Meanwhile, the states of Maharashtra, Uttar Pradesh, Tamil Nadu, Delhi, Bihar, and Rajasthan received more than 60 Lakh HCQ tablets each. Together with Madhya Pradesh and Karnataka, the eight states alone received more than 51% of the tablets distributed by the Government of India (GoI). These eight states alone account for 77.7% of the reported deaths due to COVID-19 in India.
About 60% of the ventilators allocated have been delivered to states
A total of 25,406 ventilators were allocated to states and central institutions, of which 15,287 i.e. around 60% have been delivered. Maharashtra has been allocated the maximum number of ventilators- about 4,047, followed by Gujarat, Karnataka, and Andhra Pradesh, which have been allocated 2500, 2025, and 2000 ventilators each.
Mizoram, Puducherry, Tripura, Himachal Pradesh, and Arunachal Pradesh are the only states/UTs where the entire allocation has been delivered. Apart from these, 91% of the ventilators allocated to Delhi have also been delivered. Among the larger states, the delivery in Andhra Pradesh is the least, with only 28.5% ventilators delivered so far.
As per GoI, Medical supplies given to states based on request & need
Speaking to Factly, the Under Secretary, HPE Section of the Ministry of Health & Family Welfare (MoHFW), Mr. G K Pillai, said that ‘the basis (of distribution) is population and case load. Some states request more, and we give that- as per the request of states only. Some states request only a small quantity. Now, we have sent a letter informing states to indicate if there is a further need of ventilators, we will supply. We will not be supplying other material after 31 August. The supply will be done centrally only up to 31 August. After that, the states will have to purchase themselves. Only ventilator, we will supply’.
Ban on ventilators’ export has been lifted
While addressing the nation on 12 May 2020 and advocating Atmanirbhar Bharat (self-sufficient India), PM Narendra Modi stated that when COVID-19 began to spread in India, there was not a single PPE kit made in India. The N-95 masks were produced in small quantity in India. He further stated that India is in a situation to produce 2 lakh PPE and 2 lakh N-95 masks daily because India turned this crisis into an opportunity. When India went into a complete lockdown in March 2020, the GoI banned the export of ventilators, respiratory appliances, and sanitizers. Since then the production of medical kits required to tackle COVID-19 was ramped up.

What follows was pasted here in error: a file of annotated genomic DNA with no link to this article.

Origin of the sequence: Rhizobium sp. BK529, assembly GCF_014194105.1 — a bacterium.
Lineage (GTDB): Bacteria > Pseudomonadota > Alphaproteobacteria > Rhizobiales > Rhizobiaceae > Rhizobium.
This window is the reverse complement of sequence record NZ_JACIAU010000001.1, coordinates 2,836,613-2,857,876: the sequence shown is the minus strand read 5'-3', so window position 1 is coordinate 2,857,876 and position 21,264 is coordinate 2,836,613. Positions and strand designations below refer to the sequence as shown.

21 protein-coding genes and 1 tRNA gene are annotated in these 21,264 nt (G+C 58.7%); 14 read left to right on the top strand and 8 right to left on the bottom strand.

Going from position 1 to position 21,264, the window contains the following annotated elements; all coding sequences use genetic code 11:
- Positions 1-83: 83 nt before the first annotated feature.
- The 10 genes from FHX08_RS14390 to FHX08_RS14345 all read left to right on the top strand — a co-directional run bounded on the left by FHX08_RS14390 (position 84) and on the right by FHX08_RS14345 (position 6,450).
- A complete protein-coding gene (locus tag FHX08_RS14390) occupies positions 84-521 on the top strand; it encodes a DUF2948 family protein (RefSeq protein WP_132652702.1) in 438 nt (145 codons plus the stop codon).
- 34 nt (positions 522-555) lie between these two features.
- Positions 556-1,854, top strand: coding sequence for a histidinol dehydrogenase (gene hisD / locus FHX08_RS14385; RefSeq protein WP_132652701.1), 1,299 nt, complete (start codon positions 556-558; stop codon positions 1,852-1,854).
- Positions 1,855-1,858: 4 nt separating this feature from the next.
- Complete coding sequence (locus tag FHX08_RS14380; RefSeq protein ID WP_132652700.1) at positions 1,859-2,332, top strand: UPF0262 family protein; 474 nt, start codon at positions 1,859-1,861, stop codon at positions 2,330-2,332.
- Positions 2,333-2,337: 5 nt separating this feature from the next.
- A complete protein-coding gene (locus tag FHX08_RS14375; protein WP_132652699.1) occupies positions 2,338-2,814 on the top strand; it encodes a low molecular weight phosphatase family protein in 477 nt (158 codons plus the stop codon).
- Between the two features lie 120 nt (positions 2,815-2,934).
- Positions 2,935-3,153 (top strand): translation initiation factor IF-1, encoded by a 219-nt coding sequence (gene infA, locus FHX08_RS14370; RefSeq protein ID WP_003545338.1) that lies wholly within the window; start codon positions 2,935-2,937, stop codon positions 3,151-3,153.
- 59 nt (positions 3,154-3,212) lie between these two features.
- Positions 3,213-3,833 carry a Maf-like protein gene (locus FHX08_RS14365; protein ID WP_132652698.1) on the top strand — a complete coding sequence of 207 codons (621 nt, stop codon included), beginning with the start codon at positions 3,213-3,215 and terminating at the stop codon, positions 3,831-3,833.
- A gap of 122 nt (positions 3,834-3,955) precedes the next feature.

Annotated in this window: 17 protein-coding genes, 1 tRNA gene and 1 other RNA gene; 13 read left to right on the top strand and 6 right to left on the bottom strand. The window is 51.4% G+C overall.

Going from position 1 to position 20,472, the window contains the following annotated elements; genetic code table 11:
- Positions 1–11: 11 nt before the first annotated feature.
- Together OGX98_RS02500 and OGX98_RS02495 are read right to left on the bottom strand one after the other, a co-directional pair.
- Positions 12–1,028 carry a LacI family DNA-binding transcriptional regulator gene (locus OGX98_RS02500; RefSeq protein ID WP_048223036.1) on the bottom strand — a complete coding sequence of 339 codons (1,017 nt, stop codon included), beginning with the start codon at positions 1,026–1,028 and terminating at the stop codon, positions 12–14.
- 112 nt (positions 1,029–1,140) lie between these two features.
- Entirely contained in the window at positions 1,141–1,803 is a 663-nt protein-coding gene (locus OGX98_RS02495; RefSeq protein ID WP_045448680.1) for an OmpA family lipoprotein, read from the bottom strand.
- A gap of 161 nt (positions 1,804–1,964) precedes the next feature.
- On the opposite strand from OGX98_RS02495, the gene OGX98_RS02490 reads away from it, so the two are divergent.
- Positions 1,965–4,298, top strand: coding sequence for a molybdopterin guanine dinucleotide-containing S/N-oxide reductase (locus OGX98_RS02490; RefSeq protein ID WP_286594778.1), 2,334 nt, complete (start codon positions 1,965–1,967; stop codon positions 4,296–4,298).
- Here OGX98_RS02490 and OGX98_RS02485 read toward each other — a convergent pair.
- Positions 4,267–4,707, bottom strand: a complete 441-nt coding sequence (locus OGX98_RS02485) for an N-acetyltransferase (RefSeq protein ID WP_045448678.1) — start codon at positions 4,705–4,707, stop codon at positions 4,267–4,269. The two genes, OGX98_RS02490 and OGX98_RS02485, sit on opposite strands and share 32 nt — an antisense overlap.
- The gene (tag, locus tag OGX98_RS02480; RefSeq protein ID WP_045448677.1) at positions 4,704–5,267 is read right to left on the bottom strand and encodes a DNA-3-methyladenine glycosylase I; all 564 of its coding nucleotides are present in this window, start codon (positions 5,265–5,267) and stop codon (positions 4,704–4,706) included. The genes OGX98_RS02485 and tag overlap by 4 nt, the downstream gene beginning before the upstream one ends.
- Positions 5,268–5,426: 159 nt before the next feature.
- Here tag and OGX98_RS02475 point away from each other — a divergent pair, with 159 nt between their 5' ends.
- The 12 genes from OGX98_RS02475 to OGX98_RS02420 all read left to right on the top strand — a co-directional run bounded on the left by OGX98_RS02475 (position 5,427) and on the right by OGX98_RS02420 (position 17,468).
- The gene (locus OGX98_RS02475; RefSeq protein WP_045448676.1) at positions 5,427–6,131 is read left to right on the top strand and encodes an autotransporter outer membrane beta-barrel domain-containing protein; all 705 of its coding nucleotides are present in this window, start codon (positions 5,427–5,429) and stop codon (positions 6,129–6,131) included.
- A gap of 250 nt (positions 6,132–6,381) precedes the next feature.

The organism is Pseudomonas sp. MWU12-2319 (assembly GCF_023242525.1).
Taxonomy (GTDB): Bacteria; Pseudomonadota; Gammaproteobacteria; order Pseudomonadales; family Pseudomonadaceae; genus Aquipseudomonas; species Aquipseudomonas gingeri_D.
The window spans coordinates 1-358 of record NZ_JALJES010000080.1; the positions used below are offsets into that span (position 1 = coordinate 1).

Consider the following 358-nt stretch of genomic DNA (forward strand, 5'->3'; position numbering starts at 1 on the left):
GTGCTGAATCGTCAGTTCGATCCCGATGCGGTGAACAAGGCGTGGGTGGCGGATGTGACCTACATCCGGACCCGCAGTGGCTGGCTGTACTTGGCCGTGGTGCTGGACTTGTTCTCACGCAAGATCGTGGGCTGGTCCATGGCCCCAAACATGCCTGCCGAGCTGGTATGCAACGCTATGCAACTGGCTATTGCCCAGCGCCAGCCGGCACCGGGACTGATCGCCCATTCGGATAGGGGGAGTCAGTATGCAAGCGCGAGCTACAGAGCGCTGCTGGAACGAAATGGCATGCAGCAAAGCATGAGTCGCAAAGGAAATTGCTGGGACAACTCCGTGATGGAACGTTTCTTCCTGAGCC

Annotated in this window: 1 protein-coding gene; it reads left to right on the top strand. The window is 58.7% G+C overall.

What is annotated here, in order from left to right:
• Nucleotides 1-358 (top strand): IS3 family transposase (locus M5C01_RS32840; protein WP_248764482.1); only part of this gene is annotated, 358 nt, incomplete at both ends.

Recently, in August 2020, the ban on ventilators export was lifted since the number of active cases requiring ventilator support has reduced. There has also been a substantial growth in domestic manufacturing capacity of ventilators and hence the lift in ban would help domestic manufacturers find new markets in other countries. However, restrictions still exist on export of individual items of the PPE kit.
States like Odisha have taken aggressive measures to ensure supply of medical equipment and drugs for next five months
Even states have come up with their own measures to ensure adequate supplies. As per an article on the World Bank blog, the Odisha State Medical Corporation Ltd (OSMCL) which is a state government enterprise, adopted a different approach to facilitate emergency procurement of medical supplies. An emergency procurement committee was set up by the government. Different inter-departmental committees were also constituted to monitor different processes from purchase, tracking movement, and authorization.
The committees took to aggressive approaches such as extending the existing contracts, renewing expired ones, single sourcing with or without tender inquiry, off the shelf purchase, and even fixing a ceiling price and selecting multiple suppliers at multiple rates to ensure that there is adequate supply of medical kits in the state. Special incentives were also announced for faster supply. Such measures enabled OSMCL to procure adequate quantity of essentials such as ventilators, PPE Kits, disinfectants, drugs, testing kits, beds, and consumables. Odisha now has a stock of five months’ worth supply of drugs and equipment.
Featured Image: Supply of medical equipment